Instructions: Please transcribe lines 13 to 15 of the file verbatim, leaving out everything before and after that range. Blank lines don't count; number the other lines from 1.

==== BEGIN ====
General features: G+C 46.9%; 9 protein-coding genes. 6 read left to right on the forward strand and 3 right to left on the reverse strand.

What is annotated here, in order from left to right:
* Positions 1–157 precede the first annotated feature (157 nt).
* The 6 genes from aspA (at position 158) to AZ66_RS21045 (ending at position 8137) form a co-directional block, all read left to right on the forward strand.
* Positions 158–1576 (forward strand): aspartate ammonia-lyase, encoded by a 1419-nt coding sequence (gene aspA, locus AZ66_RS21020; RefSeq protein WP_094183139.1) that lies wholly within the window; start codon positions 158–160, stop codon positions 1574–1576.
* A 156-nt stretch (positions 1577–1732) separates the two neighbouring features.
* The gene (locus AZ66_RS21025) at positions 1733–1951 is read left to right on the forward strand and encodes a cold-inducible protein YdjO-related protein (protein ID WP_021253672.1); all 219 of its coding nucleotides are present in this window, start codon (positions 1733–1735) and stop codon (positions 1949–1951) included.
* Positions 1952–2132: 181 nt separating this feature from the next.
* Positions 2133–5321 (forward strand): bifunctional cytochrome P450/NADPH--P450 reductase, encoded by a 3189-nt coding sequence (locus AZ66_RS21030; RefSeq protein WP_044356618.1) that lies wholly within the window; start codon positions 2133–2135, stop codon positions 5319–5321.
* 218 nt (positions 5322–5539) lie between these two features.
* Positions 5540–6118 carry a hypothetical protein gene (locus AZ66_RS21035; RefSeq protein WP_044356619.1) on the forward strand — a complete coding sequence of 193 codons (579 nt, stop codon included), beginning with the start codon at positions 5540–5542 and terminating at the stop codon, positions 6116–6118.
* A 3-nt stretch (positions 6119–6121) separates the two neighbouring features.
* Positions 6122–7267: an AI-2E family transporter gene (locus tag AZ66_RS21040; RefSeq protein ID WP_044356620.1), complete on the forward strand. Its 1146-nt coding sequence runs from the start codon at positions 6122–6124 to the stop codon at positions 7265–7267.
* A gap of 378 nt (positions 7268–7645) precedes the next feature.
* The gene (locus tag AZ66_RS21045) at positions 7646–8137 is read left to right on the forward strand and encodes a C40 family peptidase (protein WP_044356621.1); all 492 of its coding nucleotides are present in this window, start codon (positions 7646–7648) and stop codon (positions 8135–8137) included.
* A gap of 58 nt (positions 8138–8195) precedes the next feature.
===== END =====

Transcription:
* Positions 6122–7267: an AI-2E family transporter gene (locus tag AZ66_RS21040; RefSeq protein ID WP_044356620.1), complete on the forward strand. Its 1146-nt coding sequence runs from the start codon at positions 6122–6124 to the stop codon at positions 7265–7267.
* A gap of 378 nt (positions 7268–7645) precedes the next feature.
* The gene (locus tag AZ66_RS21045) at positions 7646–8137 is read left to right on the forward strand and encodes a C40 family peptidase (protein WP_044356621.1); all 492 of its coding nucleotides are present in this window, start codon (positions 7646–7648) and stop codon (positions 8135–8137) included.